Few will soon forget the late-season run of the Ottawa Senators, the one that saw them go 23-4-4 down the stretch to finish with a 43-26-13 record for 2014-2015. This was due in large part to the arrival of head coach Dave Cameron, who took over from Paul MacLean after the latter was canned on December 8. The Senators were 32-15-8 under Cameron.
Ottawa scored 232 goals, putting them second in their division to the Tampa Bay Lightning in terms of offensive output. They allowed 208 goals, which was due in large part to the emergence of Andrew Hammond after the 27-year-old netminder took over after injuries to Craig Anderson and Robin Lehner. The Hamburglar was struggling in the AHL, but he went 20-1-2 with the Senators. That’s not a misprint.
The Senators also got some great hockey from captain Erik Karlsson, who won his second Norris Trophy and seems to be really growing into his role with the club. He had a slow start like the rest of the Sens, but turned things around for a 66-point season that included 21 goals. The defenceman averaged 27:15 of ice time in the regular season and nearly 29 minutes a game in the post-season. Again, that’s not a misprint.
Kyle Turris has had to come out as a top line centre and he’s done so, producing 64 points in 82 games last season. He had 24 goals, with six game-winners, and averaged 19:12 of ice time a game. The 26-year-old has found chemistry with Clarke MacArthur, who put up 36 points in 62 games. The winger can be a streaky scorer and is often overestimated by the press, but MacArthur’s real ace in the hole is his toughness. Turris will make him a better player, but hoping for 30 goals out of him is probably a mistake.
Mark Stone is another component to Ottawa’s offensive attack. He had 64 points last season, including 26 goals. He gets in the prime scoring areas and managed to be a finalist in Calder Trophy voting. The Senators rewarded him with a three year contract and he became a point-per-game producer in the latter half of the season.
Bobby Ryan, sadly, had an off year. He’s still a top six guy in theory, but the Senators are hoping for ore from the 28-year-old. He had just 18 goals last season, but just one goal in the last 20 games. That’s hard to believe when you consider just how much the Senators were rocking the house down the stretch. Milan Michalek and Mike Hoffman, who had 27 goals in 79 games, gives Ottawa more punch up front.
So much has already been said about Erik Karlsson and for good reason. He’s easily one of the best defencemen in the National Hockey League and he propels the Senators’ attack from the back. He’s a smooth skater with excellent hockey sense and he excels with partner Marc Methot. Methot missed the first 37 games of last season, but he’s back and ready to rumble.
Cody Ceci and Patrick Wiercioch comprise the second pairing, with Ceci capable of quarterbacking the power play. He had 21 points last season, including five goals, and he’s nearing the 20-minute mark in terms of ice time. Wiercioch had 13 points in 56 games and puts up offensive numbers in large part thanks to his booming point shot. He had four points in six playoff games.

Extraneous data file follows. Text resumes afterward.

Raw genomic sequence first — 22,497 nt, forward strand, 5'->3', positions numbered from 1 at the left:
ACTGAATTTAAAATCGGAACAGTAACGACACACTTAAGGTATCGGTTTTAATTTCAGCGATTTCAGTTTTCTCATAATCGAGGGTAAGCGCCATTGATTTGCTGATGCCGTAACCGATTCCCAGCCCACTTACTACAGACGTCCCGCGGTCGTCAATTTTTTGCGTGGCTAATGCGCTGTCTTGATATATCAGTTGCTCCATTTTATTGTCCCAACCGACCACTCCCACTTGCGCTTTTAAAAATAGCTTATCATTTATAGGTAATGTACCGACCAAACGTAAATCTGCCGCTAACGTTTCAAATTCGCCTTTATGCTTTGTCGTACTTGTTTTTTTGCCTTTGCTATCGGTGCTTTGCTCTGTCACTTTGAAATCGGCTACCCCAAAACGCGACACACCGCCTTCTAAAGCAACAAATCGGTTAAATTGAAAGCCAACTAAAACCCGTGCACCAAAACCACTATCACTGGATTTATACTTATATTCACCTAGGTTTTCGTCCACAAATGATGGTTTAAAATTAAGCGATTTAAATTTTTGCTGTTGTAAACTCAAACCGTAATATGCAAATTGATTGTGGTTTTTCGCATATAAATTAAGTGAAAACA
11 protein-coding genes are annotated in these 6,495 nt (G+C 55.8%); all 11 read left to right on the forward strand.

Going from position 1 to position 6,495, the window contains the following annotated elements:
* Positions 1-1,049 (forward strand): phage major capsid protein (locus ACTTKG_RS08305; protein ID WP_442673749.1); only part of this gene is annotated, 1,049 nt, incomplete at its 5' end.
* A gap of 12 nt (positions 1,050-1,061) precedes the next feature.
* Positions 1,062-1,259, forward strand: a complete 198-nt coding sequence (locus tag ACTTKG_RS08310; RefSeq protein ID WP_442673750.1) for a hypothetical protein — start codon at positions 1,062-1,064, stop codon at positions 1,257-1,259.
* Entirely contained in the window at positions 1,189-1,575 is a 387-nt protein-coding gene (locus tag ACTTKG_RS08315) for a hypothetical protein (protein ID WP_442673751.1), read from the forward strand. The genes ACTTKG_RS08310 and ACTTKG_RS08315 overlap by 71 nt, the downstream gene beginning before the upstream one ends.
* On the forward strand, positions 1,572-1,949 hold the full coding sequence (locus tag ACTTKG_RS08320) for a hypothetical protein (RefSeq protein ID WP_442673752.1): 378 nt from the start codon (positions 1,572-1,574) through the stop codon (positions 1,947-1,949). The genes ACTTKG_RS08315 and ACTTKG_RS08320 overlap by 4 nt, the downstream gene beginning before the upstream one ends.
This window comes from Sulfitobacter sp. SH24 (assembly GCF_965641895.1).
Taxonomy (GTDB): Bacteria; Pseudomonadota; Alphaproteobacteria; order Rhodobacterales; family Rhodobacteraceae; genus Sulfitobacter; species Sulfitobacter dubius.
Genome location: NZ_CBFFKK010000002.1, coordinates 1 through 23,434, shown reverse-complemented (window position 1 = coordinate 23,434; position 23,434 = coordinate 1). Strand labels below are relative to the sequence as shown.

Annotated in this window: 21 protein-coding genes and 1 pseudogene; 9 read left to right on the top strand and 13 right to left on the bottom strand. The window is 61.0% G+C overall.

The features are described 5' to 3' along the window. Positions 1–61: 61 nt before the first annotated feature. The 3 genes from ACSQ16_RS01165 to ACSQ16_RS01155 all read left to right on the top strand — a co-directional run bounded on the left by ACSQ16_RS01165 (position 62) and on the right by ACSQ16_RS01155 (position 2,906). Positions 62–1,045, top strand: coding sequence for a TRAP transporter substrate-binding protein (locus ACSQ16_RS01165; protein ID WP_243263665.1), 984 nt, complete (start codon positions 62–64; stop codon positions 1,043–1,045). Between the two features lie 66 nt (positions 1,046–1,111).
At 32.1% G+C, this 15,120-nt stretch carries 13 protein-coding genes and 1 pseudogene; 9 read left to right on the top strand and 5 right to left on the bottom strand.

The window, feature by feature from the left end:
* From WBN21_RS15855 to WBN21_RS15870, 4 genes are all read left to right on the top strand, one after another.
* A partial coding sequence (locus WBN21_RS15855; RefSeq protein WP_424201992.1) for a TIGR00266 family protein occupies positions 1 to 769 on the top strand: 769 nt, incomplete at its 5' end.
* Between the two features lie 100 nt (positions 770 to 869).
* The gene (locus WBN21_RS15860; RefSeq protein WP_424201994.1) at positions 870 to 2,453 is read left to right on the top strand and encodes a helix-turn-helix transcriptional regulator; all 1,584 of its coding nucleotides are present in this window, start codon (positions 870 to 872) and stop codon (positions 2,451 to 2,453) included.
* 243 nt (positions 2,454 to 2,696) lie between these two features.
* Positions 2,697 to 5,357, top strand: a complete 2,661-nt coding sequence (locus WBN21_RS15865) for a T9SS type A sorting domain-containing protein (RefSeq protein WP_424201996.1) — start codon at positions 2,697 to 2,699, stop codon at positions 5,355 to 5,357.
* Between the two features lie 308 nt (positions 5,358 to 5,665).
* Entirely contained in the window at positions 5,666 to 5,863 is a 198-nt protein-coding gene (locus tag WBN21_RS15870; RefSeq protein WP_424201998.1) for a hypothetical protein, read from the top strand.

The Senators will likely look to Mark Borowiecki as part of a third pairing, with a revolving door of possibilities as his partner. Chris Phillips is potentially in the mix, but back surgery and a recent setback may but a damper on those plans. Chris Wideman is in the conversation, while Jared Cowen currently sits with a big contract and very little upside. Many consider Cowen on the trading block.
While many are ready to pass the torch to Andrew Hammond as Ottawa’s starter, it may not be that simple. Hammond will have to prove that his stretch drive wasn’t a fluke, for one. He stumbled somewhat in the post-season, losing two games and allowing seven goals, and he has a lot to prove in the big leagues. If he gets off on the right foot, the popular vote will likely be in his favour.
But Craig Anderson didn’t have a bad year, all things considered. He was 14-13-8 with a 2.49 goals against average and a .923 save percentage, but he really came through as a stabilizing force in the playoffs. He was 2-2, with a 0.97 goals against average, a shutout, and a .972 save percentage. If the Sens had gotten their act together in front of him, he’d be a hero.
The Senators have a decent tank of prospects and most agree that winger Nicholas Paul is the most thrilling of the bunch. Acquired in a July 2014 trade with the Dallas Stars, Paul was what Ottawa wanted in exchange for Jason Spezza. He’s a sturdy skater and had a decent season with North Bay in the OHL, scoring 37 goals in 58 games for the Battalion.
Winger Matt Puempel may be NHL-ready for 2015-2016. He saw action in 13 games last season in late February and scored his first goal against the Bruins, but an ankle sprain kept him from furthering his quest to make the roster full-time. Luckily, Puempel will be back for more this season and could make the big club out of training camp. He has great offensive instincts, even if his defensive play is lacking.
The Path Ahead
There are a lot of questions for the Senators going into 2015-2016. Hammond has a lot to prove in goal if he intends to be the starter, while the group of young forwards will have to capitalize on the thrilling stretch drive. Playing historic hockey to close out a season makes for nice headlines, but the Senators need consistency throughout the year if they intend to make the post-season again.
Make no mistake about it, there’s a lot to like about Ottawa’s chances this season. But the playoffs are not a foregone conclusion and the Senators will have to fight for every win. Coach Cameron will ensure that this is a team that forechecks and plays a belligerent, up-tempo style. That’s all well and good, but a few cracks in the armour could send their chances tumbling down.